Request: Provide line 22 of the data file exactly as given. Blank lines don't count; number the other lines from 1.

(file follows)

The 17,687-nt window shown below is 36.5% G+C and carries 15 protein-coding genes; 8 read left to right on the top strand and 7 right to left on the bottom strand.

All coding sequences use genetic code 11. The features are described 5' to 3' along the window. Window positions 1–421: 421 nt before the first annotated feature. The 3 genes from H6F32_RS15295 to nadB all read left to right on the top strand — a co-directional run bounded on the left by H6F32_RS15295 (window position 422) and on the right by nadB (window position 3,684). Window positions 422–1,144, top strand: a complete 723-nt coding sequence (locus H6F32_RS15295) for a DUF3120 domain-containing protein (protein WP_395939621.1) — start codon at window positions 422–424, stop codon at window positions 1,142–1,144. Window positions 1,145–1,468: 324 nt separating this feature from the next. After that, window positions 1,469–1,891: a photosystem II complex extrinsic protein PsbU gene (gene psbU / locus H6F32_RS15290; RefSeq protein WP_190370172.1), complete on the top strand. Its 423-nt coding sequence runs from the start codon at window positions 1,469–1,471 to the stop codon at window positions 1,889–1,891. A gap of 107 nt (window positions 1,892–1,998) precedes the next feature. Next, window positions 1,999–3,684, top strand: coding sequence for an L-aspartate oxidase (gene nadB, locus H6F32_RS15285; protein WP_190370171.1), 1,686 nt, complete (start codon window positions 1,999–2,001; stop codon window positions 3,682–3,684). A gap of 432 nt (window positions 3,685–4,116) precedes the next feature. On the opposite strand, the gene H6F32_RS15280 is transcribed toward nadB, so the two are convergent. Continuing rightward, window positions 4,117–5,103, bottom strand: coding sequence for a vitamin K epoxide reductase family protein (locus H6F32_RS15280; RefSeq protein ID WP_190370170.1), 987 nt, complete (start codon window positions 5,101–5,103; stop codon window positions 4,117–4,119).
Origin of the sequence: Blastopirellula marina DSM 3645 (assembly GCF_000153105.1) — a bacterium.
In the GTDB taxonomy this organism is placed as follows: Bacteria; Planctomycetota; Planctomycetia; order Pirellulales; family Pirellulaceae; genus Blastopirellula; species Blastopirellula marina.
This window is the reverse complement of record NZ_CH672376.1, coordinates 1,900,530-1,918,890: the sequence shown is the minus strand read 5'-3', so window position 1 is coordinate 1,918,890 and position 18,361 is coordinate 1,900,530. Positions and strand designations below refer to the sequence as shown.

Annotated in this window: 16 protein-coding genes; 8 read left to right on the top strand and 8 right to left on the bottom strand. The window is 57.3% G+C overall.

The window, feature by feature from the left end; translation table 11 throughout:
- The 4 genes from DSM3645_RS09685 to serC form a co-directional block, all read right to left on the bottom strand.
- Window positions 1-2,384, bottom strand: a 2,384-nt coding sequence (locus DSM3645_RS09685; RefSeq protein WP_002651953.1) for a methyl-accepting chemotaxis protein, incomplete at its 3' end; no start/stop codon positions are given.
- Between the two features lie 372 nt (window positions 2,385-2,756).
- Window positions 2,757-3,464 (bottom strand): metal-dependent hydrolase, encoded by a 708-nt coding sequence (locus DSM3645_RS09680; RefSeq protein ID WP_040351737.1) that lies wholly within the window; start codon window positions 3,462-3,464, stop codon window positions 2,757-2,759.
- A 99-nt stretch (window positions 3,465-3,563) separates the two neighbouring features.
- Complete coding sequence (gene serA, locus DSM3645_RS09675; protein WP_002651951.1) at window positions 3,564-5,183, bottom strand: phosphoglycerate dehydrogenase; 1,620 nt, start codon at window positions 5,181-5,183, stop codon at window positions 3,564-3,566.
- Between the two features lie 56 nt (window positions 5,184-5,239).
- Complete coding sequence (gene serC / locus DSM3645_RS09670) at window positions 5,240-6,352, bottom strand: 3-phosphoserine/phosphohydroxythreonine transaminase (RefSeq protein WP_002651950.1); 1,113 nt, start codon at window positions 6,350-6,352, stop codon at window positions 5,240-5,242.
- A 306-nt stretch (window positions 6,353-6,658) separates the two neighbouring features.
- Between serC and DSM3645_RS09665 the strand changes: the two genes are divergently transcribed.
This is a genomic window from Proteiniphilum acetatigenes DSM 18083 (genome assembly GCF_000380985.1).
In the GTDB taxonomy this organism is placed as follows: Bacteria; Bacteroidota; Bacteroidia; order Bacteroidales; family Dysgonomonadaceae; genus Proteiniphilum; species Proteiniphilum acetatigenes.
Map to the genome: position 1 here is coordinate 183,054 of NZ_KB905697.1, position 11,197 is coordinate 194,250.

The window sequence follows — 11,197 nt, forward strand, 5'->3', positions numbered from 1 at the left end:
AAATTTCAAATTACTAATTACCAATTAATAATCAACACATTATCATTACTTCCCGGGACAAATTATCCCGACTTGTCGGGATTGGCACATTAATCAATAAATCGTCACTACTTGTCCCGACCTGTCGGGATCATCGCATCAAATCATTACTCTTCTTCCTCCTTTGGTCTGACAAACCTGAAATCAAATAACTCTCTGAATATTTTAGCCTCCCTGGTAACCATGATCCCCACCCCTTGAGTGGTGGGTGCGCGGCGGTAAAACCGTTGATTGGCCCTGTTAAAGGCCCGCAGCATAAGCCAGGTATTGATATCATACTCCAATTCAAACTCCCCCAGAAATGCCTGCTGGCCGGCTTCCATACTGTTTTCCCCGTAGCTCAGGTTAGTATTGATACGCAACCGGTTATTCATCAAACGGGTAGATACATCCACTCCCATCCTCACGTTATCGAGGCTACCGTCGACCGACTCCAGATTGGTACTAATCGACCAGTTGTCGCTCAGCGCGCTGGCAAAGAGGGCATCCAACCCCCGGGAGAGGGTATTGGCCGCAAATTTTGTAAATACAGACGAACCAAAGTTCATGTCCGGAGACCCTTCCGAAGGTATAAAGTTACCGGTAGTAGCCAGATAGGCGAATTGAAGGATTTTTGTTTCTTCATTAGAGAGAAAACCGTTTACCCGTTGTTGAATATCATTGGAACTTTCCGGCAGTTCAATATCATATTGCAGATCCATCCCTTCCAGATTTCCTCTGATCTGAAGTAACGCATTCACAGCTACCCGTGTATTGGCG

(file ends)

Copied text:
AAATTTCAAATTACTAATTACCAATTAATAATCAACACATTATCATTACTTCCCGGGACAAATTATCCCGACTTGTCGGGATTGGCACATTAATCAATAAATCGTCACTACTTGTCCCGACCTGTCGGGATCATCGCATCAAATCATTACTCTTCTTCCTCCTTTGGTCTGACAAACCTGAAATCAAATAACTCTCTGAATATTTTAGCCTCCCTGGTAACCATGATCCCCACCCCTTGAGTGGTGGGTGCGCGGCGGTAAAACCGTTGATTGGCCCTGTTAAAGGCCCGCAGCATAAGCCAGGTATTGATATCATACTCCAATTCAAACTCCCCCAGAAATGCCTGCTGGCCGGCTTCCATACTGTTTTCCCCGTAGCTCAGGTTAGTATTGATACGCAACCGGTTATTCATCAAACGGGTAGATACATCCACTCCCATCCTCACGTTATCGAGGCTACCGTCGACCGACTCCAGATTGGTACTAATCGACCAGTTGTCGCTCAGCGCGCTGGCAAAGAGGGCATCCAACCCCCGGGAGAGGGTATTGGCCGCAAATTTTGTAAATACAGACGAACCAAAGTTCATGTCCGGAGACCCTTCCGAAGGTATAAAGTTACCGGTAGTAGCCAGATAGGCGAATTGAAGGATTTTTGTTTCTTCATTAGAGAGAAAACCGTTTACCCGTTGTTGAATATCATTGGAACTTTCCGGCAGTTCAATATCATATTGCAGATCCATCCCTTCCAGATTTCCTCTGATCTGAAGTAACGCATTCACAGCTACCCGTGTATTGGCG